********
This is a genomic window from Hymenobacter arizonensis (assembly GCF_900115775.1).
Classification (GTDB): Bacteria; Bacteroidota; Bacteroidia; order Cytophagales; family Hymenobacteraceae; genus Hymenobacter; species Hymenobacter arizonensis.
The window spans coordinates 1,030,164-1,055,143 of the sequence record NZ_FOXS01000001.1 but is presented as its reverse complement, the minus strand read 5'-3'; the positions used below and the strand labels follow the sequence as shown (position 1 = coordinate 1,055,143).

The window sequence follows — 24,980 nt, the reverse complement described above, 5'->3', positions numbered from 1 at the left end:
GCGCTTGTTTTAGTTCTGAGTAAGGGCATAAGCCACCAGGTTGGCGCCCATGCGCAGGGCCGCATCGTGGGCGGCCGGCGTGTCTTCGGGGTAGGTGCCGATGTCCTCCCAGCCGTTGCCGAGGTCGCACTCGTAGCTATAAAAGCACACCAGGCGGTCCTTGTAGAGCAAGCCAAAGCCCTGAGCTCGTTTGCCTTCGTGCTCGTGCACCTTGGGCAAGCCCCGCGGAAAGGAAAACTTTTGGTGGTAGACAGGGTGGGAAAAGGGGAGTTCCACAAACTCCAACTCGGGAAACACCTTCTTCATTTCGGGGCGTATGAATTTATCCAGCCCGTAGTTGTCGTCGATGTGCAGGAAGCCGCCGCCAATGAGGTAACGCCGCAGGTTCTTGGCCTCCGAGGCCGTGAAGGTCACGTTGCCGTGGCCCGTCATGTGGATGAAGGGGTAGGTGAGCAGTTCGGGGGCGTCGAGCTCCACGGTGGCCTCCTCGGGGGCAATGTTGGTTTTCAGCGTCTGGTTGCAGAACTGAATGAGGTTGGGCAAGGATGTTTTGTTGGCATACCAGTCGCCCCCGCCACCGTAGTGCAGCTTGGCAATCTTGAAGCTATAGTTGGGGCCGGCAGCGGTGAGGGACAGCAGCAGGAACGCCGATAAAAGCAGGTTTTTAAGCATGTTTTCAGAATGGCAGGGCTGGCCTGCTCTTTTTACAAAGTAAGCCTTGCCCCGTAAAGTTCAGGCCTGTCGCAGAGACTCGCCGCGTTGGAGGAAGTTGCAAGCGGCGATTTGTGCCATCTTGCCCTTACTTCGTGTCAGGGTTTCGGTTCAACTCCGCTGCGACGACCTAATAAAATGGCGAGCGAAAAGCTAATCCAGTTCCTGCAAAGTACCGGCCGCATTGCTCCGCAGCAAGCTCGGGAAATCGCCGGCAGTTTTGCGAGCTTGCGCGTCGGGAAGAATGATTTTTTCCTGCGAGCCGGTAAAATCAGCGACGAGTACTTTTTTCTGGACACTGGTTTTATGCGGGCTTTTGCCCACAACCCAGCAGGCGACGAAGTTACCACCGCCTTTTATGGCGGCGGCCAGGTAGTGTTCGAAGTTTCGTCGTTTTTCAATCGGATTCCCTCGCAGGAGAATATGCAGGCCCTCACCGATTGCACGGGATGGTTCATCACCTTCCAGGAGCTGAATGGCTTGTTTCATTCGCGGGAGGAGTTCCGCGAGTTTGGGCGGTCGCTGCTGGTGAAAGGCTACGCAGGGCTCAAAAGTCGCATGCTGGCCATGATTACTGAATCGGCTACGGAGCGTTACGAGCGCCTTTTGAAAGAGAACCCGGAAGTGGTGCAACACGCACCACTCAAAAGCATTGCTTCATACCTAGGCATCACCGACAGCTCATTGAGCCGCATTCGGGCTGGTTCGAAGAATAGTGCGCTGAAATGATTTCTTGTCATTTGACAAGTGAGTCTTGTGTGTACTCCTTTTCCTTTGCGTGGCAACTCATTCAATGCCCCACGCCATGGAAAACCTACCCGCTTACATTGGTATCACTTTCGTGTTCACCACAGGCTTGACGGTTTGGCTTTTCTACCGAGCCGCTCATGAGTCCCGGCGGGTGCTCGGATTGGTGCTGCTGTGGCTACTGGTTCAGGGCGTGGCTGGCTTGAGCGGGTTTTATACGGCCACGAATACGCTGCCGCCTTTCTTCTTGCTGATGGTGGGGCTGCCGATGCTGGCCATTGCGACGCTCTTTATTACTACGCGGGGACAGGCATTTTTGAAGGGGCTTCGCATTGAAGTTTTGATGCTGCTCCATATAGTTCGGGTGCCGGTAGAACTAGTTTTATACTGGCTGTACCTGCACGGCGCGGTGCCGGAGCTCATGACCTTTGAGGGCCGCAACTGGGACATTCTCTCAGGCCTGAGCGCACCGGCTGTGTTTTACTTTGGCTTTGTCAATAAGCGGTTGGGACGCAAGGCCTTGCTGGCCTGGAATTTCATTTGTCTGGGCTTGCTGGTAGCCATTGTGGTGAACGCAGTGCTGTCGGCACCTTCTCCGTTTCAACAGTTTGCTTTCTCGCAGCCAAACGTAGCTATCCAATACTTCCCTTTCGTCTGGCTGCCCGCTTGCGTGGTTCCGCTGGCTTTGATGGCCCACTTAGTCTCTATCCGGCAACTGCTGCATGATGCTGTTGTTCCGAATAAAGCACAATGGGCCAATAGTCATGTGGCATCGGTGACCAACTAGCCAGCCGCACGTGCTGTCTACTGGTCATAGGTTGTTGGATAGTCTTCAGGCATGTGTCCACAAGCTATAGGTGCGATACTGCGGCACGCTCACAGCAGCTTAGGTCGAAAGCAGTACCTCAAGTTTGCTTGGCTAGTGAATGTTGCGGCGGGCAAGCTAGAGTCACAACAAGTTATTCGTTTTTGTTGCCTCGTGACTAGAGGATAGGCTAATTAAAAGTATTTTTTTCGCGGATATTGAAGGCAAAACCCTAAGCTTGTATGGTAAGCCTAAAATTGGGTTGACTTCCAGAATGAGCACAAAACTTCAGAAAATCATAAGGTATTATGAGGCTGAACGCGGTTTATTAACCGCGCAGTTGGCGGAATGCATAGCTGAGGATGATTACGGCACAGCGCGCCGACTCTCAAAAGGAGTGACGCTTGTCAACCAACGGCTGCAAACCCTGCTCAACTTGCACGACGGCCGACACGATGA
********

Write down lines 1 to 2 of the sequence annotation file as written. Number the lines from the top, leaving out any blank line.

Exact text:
This is a genomic window from Hymenobacter arizonensis (assembly GCF_900115775.1).
Classification (GTDB): Bacteria; Bacteroidota; Bacteroidia; order Cytophagales; family Hymenobacteraceae; genus Hymenobacter; species Hymenobacter arizonensis.